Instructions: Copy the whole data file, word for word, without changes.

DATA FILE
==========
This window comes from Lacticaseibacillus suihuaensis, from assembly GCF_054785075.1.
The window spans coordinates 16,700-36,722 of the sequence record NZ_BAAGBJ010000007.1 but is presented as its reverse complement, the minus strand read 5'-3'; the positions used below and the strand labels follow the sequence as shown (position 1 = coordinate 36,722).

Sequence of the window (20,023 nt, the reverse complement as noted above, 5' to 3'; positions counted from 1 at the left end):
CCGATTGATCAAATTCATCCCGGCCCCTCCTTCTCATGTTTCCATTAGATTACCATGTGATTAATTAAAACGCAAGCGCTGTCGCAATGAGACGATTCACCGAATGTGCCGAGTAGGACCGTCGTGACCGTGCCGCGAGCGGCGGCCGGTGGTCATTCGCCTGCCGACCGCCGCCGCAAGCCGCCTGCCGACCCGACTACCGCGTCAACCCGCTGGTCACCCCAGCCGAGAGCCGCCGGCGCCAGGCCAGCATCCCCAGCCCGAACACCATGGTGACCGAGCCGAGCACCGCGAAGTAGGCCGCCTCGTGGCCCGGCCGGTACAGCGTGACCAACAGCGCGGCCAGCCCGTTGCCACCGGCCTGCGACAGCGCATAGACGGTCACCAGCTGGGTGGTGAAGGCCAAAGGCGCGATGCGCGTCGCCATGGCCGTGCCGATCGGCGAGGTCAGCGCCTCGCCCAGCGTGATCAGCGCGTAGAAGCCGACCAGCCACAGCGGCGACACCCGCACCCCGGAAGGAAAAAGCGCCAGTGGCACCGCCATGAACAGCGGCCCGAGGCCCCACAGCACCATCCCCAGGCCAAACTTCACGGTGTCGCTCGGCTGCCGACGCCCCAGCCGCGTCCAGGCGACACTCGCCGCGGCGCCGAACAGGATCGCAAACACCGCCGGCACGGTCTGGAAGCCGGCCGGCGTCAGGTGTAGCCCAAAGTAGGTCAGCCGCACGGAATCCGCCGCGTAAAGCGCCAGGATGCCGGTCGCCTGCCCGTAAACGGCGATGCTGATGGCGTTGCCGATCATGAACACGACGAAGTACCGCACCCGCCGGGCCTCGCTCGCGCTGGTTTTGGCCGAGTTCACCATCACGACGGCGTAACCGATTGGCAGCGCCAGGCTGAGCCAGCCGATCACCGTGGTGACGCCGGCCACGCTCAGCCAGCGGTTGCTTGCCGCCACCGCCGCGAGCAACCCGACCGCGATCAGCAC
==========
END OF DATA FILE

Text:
This window comes from Lacticaseibacillus suihuaensis, from assembly GCF_054785075.1.
The window spans coordinates 16,700-36,722 of the sequence record NZ_BAAGBJ010000007.1 but is presented as its reverse complement, the minus strand read 5'-3'; the positions used below and the strand labels follow the sequence as shown (position 1 = coordinate 36,722).

Sequence of the window (20,023 nt, the reverse complement as noted above, 5' to 3'; positions counted from 1 at the left end):
CCGATTGATCAAATTCATCCCGGCCCCTCCTTCTCATGTTTCCATTAGATTACCATGTGATTAATTAAAACGCAAGCGCTGTCGCAATGAGACGATTCACCGAATGTGCCGAGTAGGACCGTCGTGACCGTGCCGCGAGCGGCGGCCGGTGGTCATTCGCCTGCCGACCGCCGCCGCAAGCCGCCTGCCGACCCGACTACCGCGTCAACCCGCTGGTCACCCCAGCCGAGAGCCGCCGGCGCCAGGCCAGCATCCCCAGCCCGAACACCATGGTGACCGAGCCGAGCACCGCGAAGTAGGCCGCCTCGTGGCCCGGCCGGTACAGCGTGACCAACAGCGCGGCCAGCCCGTTGCCACCGGCCTGCGACAGCGCATAGACGGTCACCAGCTGGGTGGTGAAGGCCAAAGGCGCGATGCGCGTCGCCATGGCCGTGCCGATCGGCGAGGTCAGCGCCTCGCCCAGCGTGATCAGCGCGTAGAAGCCGACCAGCCACAGCGGCGACACCCGCACCCCGGAAGGAAAAAGCGCCAGTGGCACCGCCATGAACAGCGGCCCGAGGCCCCACAGCACCATCCCCAGGCCAAACTTCACGGTGTCGCTCGGCTGCCGACGCCCCAGCCGCGTCCAGGCGACACTCGCCGCGGCGCCGAACAGGATCGCAAACACCGCCGGCACGGTCTGGAAGCCGGCCGGCGTCAGGTGTAGCCCAAAGTAGGTCAGCCGCACGGAATCCGCCGCGTAAAGCGCCAGGATGCCGGTCGCCTGCCCGTAAACGGCGATGCTGATGGCGTTGCCGATCATGAACACGACGAAGTACCGCACCCGCCGGGCCTCGCTCGCGCTGGTTTTGGCCGAGTTCACCATCACGACGGCGTAACCGATTGGCAGCGCCAGGCTGAGCCAGCCGATCACCGTGGTGACGCCGGCCACGCTCAGCCAGCGGTTGCTTGCCGCCACCGCCGCGAGCAACCCGACCGCGATCAGCAC